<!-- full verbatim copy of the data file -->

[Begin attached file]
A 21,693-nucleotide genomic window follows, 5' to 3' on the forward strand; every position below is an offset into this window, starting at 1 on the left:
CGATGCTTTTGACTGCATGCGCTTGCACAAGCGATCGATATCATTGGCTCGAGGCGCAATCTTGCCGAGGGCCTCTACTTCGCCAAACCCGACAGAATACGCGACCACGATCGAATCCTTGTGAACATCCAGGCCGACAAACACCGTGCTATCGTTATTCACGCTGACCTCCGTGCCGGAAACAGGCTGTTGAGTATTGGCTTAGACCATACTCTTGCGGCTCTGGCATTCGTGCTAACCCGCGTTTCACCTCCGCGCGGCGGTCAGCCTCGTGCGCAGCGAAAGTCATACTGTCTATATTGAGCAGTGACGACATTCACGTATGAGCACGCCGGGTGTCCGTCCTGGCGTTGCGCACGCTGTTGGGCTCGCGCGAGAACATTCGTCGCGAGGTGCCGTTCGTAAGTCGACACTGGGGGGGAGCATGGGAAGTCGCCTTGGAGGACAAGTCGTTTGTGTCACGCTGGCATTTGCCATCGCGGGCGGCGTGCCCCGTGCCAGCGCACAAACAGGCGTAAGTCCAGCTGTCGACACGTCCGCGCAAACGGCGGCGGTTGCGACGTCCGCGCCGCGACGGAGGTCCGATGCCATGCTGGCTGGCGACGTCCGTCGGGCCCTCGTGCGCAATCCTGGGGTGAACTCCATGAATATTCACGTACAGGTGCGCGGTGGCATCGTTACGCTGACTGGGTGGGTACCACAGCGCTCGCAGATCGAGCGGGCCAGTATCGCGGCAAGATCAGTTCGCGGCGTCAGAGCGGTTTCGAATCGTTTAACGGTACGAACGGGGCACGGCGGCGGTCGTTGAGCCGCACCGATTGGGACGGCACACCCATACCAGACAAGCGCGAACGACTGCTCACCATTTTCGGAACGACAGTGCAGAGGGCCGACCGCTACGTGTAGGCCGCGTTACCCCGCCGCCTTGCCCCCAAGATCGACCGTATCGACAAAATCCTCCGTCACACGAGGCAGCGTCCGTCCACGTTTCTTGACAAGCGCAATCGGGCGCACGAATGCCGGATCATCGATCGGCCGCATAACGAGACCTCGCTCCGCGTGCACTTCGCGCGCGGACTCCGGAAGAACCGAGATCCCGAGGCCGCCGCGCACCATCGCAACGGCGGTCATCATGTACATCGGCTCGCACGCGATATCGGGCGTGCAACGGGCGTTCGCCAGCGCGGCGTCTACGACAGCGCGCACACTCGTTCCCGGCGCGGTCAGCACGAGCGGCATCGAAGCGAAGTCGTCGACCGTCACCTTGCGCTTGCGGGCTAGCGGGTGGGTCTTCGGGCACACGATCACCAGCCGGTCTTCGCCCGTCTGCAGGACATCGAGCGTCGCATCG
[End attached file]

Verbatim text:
A 21,693-nucleotide genomic window follows, 5' to 3' on the forward strand; every position below is an offset into this window, starting at 1 on the left:
CGATGCTTTTGACTGCATGCGCTTGCACAAGCGATCGATATCATTGGCTCGAGGCGCAATCTTGCCGAGGGCCTCTACTTCGCCAAACCCGACAGAATACGCGACCACGATCGAATCCTTGTGAACATCCAGGCCGACAAACACCGTGCTATCGTTATTCACGCTGACCTCCGTGCCGGAAACAGGCTGTTGAGTATTGGCTTAGACCATACTCTTGCGGCTCTGGCATTCGTGCTAACCCGCGTTTCACCTCCGCGCGGCGGTCAGCCTCGTGCGCAGCGAAAGTCATACTGTCTATATTGAGCAGTGACGACATTCACGTATGAGCACGCCGGGTGTCCGTCCTGGCGTTGCGCACGCTGTTGGGCTCGCGCGAGAACATTCGTCGCGAGGTGCCGTTCGTAAGTCGACACTGGGGGGGAGCATGGGAAGTCGCCTTGGAGGACAAGTCGTTTGTGTCACGCTGGCATTTGCCATCGCGGGCGGCGTGCCCCGTGCCAGCGCACAAACAGGCGTAAGTCCAGCTGTCGACACGTCCGCGCAAACGGCGGCGGTTGCGACGTCCGCGCCGCGACGGAGGTCCGATGCCATGCTGGCTGGCGACGTCCGTCGGGCCCTCGTGCGCAATCCTGGGGTGAACTCCATGAATATTCACGTACAGGTGCGCGGTGGCATCGTTACGCTGACTGGGTGGGTACCACAGCGCTCGCAGATCGAGCGGGCCAGTATCGCGGCAAGATCAGTTCGCGGCGTCAGAGCGGTTTCGAATCGTTTAACGGTACGAACGGGGCACGGCGGCGGTCGTTGAGCCGCACCGATTGGGACGGCACACCCATACCAGACAAGCGCGAACGACTGCTCACCATTTTCGGAACGACAGTGCAGAGGGCCGACCGCTACGTGTAGGCCGCGTTACCCCGCCGCCTTGCCCCCAAGATCGACCGTATCGACAAAATCCTCCGTCACACGAGGCAGCGTCCGTCCACGTTTCTTGACAAGCGCAATCGGGCGCACGAATGCCGGATCATCGATCGGCCGCATAACGAGACCTCGCTCCGCGTGCACTTCGCGCGCGGACTCCGGAAGAACCGAGATCCCGAGGCCGCCGCGCACCATCGCAACGGCGGTCATCATGTACATCGGCTCGCACGCGATATCGGGCGTGCAACGGGCGTTCGCCAGCGCGGCGTCTACGACAGCGCGCACACTCGTTCCCGGCGCGGTCAGCACGAGCGGCATCGAAGCGAAGTCGTCGACCGTCACCTTGCGCTTGCGGGCTAGCGGGTGGGTCTTCGGGCACACGATCACCAGCCGGTCTTCGCCCGTCTGCAGGACATCGAGCGTCGCATCG